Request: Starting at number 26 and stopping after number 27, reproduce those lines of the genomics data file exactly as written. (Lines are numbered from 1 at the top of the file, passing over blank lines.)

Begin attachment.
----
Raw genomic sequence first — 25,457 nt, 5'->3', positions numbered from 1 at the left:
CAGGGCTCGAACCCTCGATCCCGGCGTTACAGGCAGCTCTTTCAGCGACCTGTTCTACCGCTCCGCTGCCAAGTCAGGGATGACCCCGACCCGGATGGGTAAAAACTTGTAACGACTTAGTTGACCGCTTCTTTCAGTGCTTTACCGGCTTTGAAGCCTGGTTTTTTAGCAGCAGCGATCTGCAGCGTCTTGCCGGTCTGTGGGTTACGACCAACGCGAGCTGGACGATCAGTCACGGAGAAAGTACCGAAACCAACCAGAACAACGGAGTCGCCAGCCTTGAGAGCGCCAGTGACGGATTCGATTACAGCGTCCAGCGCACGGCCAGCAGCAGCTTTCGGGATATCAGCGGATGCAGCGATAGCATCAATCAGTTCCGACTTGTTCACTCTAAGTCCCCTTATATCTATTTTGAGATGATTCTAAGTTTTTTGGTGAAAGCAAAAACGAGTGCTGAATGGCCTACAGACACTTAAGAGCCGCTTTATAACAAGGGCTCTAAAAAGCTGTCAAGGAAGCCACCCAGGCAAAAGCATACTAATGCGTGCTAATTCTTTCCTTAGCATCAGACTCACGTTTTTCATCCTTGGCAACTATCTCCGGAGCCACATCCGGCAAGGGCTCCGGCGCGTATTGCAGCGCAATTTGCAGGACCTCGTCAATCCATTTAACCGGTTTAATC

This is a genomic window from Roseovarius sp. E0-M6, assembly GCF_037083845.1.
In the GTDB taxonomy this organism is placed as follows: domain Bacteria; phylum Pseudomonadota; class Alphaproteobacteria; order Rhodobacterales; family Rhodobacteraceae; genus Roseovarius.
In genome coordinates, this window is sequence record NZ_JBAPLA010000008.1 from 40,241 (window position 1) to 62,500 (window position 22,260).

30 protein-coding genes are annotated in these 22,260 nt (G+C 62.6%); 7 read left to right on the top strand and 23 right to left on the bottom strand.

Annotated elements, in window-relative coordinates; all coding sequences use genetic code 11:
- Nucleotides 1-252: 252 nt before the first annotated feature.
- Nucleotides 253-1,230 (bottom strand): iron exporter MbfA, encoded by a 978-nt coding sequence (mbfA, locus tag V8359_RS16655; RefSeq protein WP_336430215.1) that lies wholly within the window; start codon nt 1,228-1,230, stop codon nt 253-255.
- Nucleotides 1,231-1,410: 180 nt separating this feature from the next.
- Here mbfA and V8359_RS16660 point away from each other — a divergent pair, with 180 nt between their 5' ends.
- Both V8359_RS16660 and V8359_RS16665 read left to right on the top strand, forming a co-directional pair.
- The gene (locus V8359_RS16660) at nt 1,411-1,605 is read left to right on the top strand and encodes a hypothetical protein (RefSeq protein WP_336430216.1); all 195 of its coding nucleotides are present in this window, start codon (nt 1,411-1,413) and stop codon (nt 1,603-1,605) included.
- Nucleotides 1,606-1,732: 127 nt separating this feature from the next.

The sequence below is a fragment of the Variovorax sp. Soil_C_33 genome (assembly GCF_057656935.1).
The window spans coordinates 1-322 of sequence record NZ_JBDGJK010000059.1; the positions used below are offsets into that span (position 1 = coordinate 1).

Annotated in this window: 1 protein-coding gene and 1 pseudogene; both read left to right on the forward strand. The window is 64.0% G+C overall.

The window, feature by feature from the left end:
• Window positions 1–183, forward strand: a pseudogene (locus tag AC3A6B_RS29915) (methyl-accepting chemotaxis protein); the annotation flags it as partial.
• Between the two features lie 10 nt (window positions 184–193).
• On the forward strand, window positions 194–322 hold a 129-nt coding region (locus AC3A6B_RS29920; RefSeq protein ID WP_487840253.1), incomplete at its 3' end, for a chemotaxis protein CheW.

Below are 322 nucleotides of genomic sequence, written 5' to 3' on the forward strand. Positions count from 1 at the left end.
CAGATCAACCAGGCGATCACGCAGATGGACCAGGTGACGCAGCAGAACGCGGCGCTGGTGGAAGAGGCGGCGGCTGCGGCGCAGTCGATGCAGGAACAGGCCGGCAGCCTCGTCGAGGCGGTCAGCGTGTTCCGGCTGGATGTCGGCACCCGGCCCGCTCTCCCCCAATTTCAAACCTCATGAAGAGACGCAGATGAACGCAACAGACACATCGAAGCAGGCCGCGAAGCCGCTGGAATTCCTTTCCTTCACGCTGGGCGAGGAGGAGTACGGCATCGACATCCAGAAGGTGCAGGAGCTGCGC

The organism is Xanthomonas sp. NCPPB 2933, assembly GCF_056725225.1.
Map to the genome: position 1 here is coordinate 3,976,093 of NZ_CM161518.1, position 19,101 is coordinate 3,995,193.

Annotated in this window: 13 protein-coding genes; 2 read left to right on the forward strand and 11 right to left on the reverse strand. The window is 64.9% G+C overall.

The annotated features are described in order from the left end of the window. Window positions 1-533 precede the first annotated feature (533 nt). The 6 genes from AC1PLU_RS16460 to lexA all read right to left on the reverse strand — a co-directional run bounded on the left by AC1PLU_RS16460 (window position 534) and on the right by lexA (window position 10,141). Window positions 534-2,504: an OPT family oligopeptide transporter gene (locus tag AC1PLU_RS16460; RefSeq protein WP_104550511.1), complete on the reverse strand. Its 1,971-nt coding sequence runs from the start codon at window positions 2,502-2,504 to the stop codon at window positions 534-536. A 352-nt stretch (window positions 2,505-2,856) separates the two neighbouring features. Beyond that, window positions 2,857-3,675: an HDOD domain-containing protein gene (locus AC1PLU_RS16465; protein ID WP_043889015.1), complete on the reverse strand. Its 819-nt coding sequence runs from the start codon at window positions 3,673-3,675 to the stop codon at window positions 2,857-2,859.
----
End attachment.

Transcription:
Annotated in this window: 13 protein-coding genes; 2 read left to right on the forward strand and 11 right to left on the reverse strand. The window is 64.9% G+C overall.

The annotated features are described in order from the left end of the window. Window positions 1-533 precede the first annotated feature (533 nt). The 6 genes from AC1PLU_RS16460 to lexA all read right to left on the reverse strand — a co-directional run bounded on the left by AC1PLU_RS16460 (window position 534) and on the right by lexA (window position 10,141). Window positions 534-2,504: an OPT family oligopeptide transporter gene (locus tag AC1PLU_RS16460; RefSeq protein WP_104550511.1), complete on the reverse strand. Its 1,971-nt coding sequence runs from the start codon at window positions 2,502-2,504 to the stop codon at window positions 534-536. A 352-nt stretch (window positions 2,505-2,856) separates the two neighbouring features. Beyond that, window positions 2,857-3,675: an HDOD domain-containing protein gene (locus AC1PLU_RS16465; protein ID WP_043889015.1), complete on the reverse strand. Its 819-nt coding sequence runs from the start codon at window positions 3,673-3,675 to the stop codon at window positions 2,857-2,859.